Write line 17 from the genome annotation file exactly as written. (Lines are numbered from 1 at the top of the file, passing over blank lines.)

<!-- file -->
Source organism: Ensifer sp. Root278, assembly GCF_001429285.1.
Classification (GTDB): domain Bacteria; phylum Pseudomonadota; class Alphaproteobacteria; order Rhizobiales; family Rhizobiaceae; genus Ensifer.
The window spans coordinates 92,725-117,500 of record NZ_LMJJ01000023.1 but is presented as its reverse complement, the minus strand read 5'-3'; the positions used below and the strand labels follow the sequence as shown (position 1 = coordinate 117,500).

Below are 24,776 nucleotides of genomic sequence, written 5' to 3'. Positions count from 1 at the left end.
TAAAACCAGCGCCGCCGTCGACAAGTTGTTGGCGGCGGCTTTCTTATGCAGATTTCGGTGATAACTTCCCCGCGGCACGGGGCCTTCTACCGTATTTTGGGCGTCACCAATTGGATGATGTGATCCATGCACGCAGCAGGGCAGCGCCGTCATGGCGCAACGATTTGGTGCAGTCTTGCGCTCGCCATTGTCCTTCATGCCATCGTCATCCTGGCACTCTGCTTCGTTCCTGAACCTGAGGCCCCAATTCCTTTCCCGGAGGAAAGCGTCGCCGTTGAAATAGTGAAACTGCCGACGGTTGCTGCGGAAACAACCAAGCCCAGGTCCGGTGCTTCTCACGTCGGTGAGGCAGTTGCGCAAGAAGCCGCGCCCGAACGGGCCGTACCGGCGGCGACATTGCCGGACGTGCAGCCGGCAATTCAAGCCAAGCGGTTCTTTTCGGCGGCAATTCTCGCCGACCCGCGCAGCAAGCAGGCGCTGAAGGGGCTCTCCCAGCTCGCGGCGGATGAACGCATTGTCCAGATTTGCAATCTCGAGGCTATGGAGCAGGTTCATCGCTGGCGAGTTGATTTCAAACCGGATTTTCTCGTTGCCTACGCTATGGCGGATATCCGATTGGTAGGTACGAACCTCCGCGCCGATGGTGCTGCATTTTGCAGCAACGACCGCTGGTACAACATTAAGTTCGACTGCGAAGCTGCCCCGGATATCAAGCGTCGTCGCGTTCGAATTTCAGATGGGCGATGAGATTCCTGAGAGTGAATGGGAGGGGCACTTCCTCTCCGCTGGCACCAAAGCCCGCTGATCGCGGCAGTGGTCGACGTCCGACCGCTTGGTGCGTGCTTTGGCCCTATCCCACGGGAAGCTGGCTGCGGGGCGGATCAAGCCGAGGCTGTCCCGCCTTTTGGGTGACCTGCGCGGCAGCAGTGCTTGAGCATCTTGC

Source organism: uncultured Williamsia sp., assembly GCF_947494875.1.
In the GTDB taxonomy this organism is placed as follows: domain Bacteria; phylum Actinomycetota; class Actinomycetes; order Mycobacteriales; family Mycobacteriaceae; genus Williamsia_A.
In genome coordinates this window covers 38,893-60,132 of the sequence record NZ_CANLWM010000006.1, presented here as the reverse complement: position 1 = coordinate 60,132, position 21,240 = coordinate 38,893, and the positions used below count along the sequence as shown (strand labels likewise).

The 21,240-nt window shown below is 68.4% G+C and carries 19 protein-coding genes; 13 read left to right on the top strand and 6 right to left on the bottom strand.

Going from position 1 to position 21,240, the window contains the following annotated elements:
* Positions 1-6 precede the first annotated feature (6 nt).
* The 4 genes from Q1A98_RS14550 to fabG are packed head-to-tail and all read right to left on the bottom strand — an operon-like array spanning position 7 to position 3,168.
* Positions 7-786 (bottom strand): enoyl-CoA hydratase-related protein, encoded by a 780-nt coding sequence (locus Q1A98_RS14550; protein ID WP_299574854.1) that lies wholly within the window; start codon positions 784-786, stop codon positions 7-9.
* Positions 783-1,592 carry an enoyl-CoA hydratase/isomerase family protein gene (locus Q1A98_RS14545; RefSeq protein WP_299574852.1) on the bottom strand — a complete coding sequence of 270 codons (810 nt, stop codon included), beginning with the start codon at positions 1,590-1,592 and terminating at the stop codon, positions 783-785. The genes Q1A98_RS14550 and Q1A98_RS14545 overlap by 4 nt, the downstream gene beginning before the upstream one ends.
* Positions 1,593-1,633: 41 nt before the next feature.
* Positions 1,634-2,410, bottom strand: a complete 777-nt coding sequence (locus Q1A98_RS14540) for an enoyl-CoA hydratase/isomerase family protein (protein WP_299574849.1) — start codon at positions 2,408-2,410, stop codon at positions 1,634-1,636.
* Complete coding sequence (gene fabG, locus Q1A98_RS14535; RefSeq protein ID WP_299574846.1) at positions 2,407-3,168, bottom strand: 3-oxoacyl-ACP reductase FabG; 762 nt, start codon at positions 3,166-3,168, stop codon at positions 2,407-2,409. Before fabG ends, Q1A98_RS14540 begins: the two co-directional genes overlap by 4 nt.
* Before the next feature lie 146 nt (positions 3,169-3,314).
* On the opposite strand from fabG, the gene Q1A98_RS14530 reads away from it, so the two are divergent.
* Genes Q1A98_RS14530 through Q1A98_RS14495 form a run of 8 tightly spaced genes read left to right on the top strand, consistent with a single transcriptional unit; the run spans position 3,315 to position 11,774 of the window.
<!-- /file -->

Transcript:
* Complete coding sequence (gene fabG, locus Q1A98_RS14535; RefSeq protein ID WP_299574846.1) at positions 2,407-3,168, bottom strand: 3-oxoacyl-ACP reductase FabG; 762 nt, start codon at positions 3,166-3,168, stop codon at positions 2,407-2,409. Before fabG ends, Q1A98_RS14540 begins: the two co-directional genes overlap by 4 nt.